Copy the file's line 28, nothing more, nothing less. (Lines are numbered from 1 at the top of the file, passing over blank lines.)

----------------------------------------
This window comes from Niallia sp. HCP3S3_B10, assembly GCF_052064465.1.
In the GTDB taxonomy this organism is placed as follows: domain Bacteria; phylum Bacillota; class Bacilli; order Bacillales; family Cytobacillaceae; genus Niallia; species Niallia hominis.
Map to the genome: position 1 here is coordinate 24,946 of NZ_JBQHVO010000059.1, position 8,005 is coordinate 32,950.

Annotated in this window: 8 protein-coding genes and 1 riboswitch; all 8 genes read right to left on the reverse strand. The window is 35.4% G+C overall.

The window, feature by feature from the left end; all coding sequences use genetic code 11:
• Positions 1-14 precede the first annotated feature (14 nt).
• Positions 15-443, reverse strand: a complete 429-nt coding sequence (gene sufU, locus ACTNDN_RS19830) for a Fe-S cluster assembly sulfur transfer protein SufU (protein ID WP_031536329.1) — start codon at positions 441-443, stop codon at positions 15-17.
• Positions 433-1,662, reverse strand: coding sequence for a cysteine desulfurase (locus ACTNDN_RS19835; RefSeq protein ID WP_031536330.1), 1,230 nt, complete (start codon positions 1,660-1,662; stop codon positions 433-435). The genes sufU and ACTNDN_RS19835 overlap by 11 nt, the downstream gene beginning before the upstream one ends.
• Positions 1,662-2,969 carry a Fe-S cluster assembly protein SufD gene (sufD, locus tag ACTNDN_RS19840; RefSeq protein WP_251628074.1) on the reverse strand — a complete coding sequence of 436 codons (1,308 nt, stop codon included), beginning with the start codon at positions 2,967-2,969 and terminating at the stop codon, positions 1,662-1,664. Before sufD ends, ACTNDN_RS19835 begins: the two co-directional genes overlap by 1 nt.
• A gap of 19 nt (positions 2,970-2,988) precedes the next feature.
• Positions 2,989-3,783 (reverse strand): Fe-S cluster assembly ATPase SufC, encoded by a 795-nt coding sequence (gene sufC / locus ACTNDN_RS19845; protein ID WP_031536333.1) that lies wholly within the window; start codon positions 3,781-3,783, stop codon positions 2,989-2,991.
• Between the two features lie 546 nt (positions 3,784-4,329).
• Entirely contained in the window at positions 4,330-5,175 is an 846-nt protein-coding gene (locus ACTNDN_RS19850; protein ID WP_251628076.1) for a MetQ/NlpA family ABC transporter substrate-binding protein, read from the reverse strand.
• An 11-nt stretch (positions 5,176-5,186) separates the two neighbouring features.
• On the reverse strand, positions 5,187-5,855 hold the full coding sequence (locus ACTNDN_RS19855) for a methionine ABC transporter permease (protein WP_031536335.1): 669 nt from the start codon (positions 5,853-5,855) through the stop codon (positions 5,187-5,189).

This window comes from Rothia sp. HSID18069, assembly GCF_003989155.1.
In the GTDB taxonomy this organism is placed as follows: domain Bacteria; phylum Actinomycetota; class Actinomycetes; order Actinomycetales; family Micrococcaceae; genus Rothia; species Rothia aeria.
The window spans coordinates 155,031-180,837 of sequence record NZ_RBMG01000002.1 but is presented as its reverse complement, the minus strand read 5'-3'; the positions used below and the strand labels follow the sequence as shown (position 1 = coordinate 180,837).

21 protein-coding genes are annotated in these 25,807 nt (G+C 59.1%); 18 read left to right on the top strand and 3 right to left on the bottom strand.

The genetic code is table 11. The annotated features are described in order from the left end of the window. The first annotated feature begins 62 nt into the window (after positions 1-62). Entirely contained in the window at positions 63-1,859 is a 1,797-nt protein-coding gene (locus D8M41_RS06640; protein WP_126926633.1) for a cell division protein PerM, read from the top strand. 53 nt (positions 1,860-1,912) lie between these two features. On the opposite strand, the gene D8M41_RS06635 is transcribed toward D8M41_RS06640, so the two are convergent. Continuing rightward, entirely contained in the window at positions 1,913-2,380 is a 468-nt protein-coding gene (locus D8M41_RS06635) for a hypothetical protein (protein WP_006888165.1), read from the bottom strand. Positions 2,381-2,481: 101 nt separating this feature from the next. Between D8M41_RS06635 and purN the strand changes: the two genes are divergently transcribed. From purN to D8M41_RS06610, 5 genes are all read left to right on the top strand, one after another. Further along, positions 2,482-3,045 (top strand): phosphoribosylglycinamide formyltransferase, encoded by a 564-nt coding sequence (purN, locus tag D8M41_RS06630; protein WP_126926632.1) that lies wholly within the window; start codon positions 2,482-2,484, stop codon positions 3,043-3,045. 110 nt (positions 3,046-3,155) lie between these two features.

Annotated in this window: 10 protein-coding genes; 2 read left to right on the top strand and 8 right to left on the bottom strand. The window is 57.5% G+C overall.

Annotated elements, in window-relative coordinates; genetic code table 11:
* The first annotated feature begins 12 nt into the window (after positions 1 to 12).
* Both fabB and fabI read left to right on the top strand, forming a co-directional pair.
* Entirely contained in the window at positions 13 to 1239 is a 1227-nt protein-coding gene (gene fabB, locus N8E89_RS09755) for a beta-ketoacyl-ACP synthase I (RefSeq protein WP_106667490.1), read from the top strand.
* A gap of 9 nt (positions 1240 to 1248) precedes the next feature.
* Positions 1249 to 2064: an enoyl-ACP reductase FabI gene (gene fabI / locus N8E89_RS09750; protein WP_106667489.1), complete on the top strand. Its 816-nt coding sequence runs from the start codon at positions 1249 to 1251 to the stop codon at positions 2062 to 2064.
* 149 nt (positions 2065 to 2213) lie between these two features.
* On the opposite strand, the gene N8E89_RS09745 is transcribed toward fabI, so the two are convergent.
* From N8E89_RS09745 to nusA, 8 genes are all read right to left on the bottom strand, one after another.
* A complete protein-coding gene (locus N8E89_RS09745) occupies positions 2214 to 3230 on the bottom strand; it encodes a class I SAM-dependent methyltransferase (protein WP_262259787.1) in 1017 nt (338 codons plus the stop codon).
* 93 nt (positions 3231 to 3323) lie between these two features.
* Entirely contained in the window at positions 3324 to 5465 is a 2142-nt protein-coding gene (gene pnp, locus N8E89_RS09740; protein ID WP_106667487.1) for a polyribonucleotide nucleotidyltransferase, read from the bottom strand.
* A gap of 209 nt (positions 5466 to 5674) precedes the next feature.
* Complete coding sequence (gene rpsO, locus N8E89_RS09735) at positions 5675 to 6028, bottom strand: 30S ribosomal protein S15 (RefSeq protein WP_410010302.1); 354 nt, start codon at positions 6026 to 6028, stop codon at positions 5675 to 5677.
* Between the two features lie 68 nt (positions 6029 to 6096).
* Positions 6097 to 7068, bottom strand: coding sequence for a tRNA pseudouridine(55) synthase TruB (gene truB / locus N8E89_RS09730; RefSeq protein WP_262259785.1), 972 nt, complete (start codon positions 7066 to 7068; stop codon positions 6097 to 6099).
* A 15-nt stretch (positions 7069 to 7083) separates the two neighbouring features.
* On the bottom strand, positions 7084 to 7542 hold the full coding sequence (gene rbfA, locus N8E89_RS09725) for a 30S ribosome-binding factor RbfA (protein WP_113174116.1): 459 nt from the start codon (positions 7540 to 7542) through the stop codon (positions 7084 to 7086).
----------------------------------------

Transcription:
* 149 nt (positions 2065 to 2213) lie between these two features.